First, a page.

The French were outraged and the French minister of defence Michel Debré ordered the French chief of staff to order an air strike and sink the boats. The French chief of staff refused to obey and replied he would resign rather than obey the order. The French prime minister Jacques Chaban-Delmas cancelled the order and prevented any further escalation. Although the French government were furious, they realized that there was little they could do, since the boats were already on the high seas when the ruse was uncovered. French Foreign Minister Maurice Schumann warned that if the boats appeared in Israel, "the consequences will be very grave indeed".

MV Netanya, one of the ships assigned to support the boats

During fuelling by MV Lea at Gibraltar, one of the Israeli navy crew members mistakenly allowed water into the fuel tanks of INS Hetz (Arrow). It was not initially known whether the water was seawater, if it was it could not be drained and might damage the engines. Commander Rinat asked the crew to taste the fuel and to indicate if it was salty or not. Having determined that it was not seawater the tanks were drained.

The Israeli boats sailed a total of 3,145 nautical miles, beginning in the English Channel, and arriving at the Kishon Shipyard port [8] in Haifa bay on 31 December. When the boats approached the Israeli coast, they were given an escort of Israeli Air Force aircraft. The boats were met with public jubilation when they arrived in Israel.

The Navy's commander in chief during the operation was Rear-Admiral Avraham Botzer (Cheetah). The commanding officer of the operation was Captain Hadar Kimhi(later on Commodore commander of Haifa Navy-Base and Naval Attache in UK during the 1973 Yom Kippur War), with Commander Ezra Kedm Krishinski, nicknamed Karish (Shark) as his deputy (later on Commodore and commander of the Red Sea theatre ). The boats were:

  • INS Suffa (Storm), skipper Lt. Ronna Arie
  • INS Ga'ash (Volcano), skipper Lt. Gil Koren
  • INS Herev (Sword), skipper Lt. Commander Gaddi Ben Zeev
  • INS Hanit (Spear), skipper Lt. Commander Haim Shaked
  • INS Hetz (Arrow), skipper Commander Moshe Tabak

Two young officers in the operation, Alex - Tal and Michael – Ram, went on to become commanders in chief of the navy.

The boats' names while being operated by the oil drilling company were Starboat 1,2,3,4,5. The boats joined the already acquired INS Sa'ar to form the Sa'ar 3-class missile boats.

International repercussions

The French government ordered the deportation of Mordechai Mokka Limon from France and declared him “persona non grata “. It was said that the French president stated “I do not like tea with Lemon and Mokka coffee”. Generals Louis Bonte and Bernard Gazelles were suspended by the government. The Cherbourg affair, together with Mossad's theft of the plans for the Mirage 3, which were used as a baseline for the design of IAI Kfir by Israel Aerospace Industries, ended a period of French-Israeli cooperation.[citation needed] Instead Israel turned to American supplies of weapons and support. The Israeli Air Force began to be equipped by US aircraft, while the US Navy started to train the Israeli Navy's high command and increased the level of naval cooperation.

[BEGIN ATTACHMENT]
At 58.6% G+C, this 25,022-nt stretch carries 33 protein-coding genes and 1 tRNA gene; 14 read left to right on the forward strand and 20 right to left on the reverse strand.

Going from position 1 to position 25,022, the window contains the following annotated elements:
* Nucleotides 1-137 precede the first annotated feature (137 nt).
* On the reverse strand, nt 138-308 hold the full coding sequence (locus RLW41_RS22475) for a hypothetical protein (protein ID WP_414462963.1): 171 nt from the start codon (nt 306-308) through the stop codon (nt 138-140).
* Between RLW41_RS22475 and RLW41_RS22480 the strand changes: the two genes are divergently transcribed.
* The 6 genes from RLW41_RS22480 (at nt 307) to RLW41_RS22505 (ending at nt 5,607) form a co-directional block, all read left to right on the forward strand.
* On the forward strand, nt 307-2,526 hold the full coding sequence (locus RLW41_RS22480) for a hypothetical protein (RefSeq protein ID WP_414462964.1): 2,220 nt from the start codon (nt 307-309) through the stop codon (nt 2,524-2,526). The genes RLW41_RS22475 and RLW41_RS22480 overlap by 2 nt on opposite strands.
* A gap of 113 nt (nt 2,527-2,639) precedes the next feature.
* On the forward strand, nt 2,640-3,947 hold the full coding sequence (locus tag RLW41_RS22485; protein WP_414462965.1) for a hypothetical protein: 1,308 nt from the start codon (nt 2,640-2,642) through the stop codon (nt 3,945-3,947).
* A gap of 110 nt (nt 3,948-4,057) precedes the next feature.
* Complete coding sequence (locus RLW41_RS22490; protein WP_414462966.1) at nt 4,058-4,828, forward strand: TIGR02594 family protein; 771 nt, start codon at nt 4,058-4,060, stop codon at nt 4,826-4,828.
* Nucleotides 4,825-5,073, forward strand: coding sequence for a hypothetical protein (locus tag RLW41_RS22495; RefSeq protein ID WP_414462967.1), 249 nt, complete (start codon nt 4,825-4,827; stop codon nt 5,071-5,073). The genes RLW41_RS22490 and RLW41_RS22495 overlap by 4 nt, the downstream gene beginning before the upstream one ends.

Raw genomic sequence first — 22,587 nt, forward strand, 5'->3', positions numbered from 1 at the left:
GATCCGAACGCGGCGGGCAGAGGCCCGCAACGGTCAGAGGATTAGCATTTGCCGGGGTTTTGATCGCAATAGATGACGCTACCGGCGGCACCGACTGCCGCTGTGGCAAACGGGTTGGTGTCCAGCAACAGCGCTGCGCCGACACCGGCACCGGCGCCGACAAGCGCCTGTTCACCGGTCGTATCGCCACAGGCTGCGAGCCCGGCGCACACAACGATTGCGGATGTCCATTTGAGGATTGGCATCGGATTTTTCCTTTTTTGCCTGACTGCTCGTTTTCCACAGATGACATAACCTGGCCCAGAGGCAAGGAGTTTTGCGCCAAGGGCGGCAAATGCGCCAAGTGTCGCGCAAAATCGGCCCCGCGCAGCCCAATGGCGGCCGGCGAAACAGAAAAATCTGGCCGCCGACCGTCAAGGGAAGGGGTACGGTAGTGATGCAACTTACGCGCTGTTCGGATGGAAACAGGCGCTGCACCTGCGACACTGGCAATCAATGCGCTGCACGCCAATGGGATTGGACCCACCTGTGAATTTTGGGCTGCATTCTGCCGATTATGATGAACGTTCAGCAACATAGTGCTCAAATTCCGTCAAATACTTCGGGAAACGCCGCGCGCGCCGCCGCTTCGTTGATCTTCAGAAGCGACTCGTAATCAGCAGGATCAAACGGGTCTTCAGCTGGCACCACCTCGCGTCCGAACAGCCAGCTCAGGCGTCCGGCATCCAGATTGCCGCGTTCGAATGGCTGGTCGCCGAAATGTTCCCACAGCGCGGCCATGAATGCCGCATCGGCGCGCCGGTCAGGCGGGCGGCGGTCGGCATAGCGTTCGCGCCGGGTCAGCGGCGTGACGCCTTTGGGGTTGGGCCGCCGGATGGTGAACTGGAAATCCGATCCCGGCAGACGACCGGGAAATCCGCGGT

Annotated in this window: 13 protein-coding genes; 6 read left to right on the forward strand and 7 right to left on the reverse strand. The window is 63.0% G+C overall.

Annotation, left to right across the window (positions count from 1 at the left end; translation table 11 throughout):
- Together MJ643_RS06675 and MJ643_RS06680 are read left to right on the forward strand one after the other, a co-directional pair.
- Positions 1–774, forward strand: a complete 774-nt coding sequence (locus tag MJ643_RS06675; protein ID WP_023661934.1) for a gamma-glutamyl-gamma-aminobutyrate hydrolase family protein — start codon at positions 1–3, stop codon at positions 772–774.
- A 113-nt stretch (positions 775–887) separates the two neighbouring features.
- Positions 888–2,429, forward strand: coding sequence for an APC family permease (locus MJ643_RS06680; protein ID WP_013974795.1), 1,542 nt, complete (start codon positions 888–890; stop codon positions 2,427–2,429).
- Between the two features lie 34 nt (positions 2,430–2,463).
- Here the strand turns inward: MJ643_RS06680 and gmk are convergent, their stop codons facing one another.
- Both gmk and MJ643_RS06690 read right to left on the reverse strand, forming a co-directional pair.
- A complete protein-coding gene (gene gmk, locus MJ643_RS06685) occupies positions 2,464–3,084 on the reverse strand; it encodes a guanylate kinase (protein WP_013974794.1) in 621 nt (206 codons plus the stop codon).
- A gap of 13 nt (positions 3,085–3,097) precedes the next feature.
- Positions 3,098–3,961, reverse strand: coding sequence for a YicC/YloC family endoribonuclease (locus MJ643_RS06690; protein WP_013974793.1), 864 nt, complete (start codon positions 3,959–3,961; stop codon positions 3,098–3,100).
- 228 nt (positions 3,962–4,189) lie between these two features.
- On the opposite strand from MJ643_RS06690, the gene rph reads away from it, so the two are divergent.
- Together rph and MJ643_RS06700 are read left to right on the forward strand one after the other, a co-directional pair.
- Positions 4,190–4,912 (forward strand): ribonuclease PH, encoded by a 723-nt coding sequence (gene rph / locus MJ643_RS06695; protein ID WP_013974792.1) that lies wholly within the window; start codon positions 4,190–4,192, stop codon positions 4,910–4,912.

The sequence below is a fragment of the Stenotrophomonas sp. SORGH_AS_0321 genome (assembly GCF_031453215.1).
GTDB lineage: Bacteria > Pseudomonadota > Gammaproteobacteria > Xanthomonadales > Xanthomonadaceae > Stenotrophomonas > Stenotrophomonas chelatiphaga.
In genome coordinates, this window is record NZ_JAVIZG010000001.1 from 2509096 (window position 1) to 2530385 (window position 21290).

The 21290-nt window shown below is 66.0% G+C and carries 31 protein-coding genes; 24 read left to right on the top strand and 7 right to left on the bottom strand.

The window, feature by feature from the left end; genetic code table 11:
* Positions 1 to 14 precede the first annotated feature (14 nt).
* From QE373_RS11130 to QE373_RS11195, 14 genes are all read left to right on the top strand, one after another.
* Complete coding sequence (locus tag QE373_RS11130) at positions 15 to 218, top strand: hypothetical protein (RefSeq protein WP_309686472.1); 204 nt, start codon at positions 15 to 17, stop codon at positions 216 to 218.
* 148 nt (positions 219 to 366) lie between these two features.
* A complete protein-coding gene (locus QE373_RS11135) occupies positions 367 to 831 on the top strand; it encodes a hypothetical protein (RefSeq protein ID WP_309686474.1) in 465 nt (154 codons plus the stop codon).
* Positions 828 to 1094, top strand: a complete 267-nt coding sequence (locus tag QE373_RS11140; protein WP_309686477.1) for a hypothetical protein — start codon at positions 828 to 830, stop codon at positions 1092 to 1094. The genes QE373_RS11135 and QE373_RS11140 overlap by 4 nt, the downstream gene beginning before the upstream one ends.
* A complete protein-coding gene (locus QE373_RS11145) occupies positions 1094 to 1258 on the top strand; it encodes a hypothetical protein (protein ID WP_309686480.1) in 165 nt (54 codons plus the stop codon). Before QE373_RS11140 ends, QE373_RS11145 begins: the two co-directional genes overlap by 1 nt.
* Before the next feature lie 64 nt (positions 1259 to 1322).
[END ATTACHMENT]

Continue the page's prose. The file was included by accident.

Missile Boat Flotilla

The boats taken from Cherbourg were still unarmed platforms on their arrival in Israel. They were brought into the navy and armed with Gabriel missiles and ECM and EW systems produced by MABAT and RFAEL.[9] Their commissioning into the Israeli Navy was commanded by Commodore Yehoshua Lahave Schneidemesser, a Haganah member who had volunteered with the Royal Navy during the Second World War, and who was at the time the head of Navy – Equipment and Platforms.

The flotilla's working up was overseen by Captain Hadar Kimhi, who was later promoted to Commodore commanding the Naval base of Haifa. New concepts of sea missile warfare was developed by the navy and new ECM/EW techniques were developed with the leadership of Captain Herut Zemach[10] who was awarded the Israel Defense Prize for his efforts, sparking a new generation of missile boats. New Israeli Sa'ar boats were developed in Haifa Shipyards under the leadership of Haim Schachal, the chief engineer of the Israel Shipyards.[11] Two of the boats were launched a few months before the Yom Kippur War, INS Reshef (Flame, Spark) and INS Keshet (Bow), Sa'ar 4 class missile boats. For his leadership Schachal was awarded the Israel Defense Prize. The Israeli Navy went on to win the sea battles with the Egyptian and Syrian navies with zero casualties and losses. The Israeli Navy became a pioneer in modern sea missile warfare, resulting in their successes in the Yom Kippur war in 1973.

See also

Videos and Recordings


  1. ^ "The Cherbourg Boats" by Doron Geller, Jewish Virtual Library
  2. ^ [1]
  3. ^ [2]
  4. ^ [3]
  5. ^ [4]
  6. ^ [5]
  7. ^ []
  8. ^ [6]
  9. ^ [7]
  10. ^ [8]
  11. ^ [9]

Retrofits for Noa Operation